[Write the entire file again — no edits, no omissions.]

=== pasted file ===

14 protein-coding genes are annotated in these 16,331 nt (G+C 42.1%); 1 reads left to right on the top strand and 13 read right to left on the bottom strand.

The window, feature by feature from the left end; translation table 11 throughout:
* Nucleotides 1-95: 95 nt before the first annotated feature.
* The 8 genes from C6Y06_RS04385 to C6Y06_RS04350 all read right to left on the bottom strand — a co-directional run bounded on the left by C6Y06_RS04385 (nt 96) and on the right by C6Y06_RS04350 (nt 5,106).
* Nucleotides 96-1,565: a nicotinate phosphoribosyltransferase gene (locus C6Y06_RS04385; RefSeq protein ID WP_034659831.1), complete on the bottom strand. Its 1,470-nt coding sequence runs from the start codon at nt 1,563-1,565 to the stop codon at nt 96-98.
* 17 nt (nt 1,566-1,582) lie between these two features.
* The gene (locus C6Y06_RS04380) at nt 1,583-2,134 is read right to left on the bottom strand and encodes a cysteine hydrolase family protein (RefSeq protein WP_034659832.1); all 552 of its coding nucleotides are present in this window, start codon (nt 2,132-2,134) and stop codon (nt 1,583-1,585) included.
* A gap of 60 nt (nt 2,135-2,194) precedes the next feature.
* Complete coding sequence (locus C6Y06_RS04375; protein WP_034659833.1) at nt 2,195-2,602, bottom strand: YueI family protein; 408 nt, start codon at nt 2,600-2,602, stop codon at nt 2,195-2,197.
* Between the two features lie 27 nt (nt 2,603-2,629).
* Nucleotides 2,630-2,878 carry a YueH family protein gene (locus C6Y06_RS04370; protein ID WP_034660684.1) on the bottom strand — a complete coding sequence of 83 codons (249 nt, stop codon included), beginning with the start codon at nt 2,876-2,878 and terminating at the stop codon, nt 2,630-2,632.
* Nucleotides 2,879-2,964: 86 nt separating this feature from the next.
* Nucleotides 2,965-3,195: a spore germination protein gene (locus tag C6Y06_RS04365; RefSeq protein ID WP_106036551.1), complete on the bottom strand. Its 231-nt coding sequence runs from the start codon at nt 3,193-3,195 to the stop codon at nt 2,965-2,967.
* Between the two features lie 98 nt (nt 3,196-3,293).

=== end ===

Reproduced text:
14 protein-coding genes are annotated in these 16,331 nt (G+C 42.1%); 1 reads left to right on the top strand and 13 read right to left on the bottom strand.

The window, feature by feature from the left end; translation table 11 throughout:
* Nucleotides 1-95: 95 nt before the first annotated feature.
* The 8 genes from C6Y06_RS04385 to C6Y06_RS04350 all read right to left on the bottom strand — a co-directional run bounded on the left by C6Y06_RS04385 (nt 96) and on the right by C6Y06_RS04350 (nt 5,106).
* Nucleotides 96-1,565: a nicotinate phosphoribosyltransferase gene (locus C6Y06_RS04385; RefSeq protein ID WP_034659831.1), complete on the bottom strand. Its 1,470-nt coding sequence runs from the start codon at nt 1,563-1,565 to the stop codon at nt 96-98.
* 17 nt (nt 1,566-1,582) lie between these two features.
* The gene (locus C6Y06_RS04380) at nt 1,583-2,134 is read right to left on the bottom strand and encodes a cysteine hydrolase family protein (RefSeq protein WP_034659832.1); all 552 of its coding nucleotides are present in this window, start codon (nt 2,132-2,134) and stop codon (nt 1,583-1,585) included.
* A gap of 60 nt (nt 2,135-2,194) precedes the next feature.
* Complete coding sequence (locus C6Y06_RS04375; protein WP_034659833.1) at nt 2,195-2,602, bottom strand: YueI family protein; 408 nt, start codon at nt 2,600-2,602, stop codon at nt 2,195-2,197.
* Between the two features lie 27 nt (nt 2,603-2,629).
* Nucleotides 2,630-2,878 carry a YueH family protein gene (locus C6Y06_RS04370; protein ID WP_034660684.1) on the bottom strand — a complete coding sequence of 83 codons (249 nt, stop codon included), beginning with the start codon at nt 2,876-2,878 and terminating at the stop codon, nt 2,630-2,632.
* Nucleotides 2,879-2,964: 86 nt separating this feature from the next.
* Nucleotides 2,965-3,195: a spore germination protein gene (locus tag C6Y06_RS04365; RefSeq protein ID WP_106036551.1), complete on the bottom strand. Its 231-nt coding sequence runs from the start codon at nt 3,193-3,195 to the stop codon at nt 2,965-2,967.
* Between the two features lie 98 nt (nt 3,196-3,293).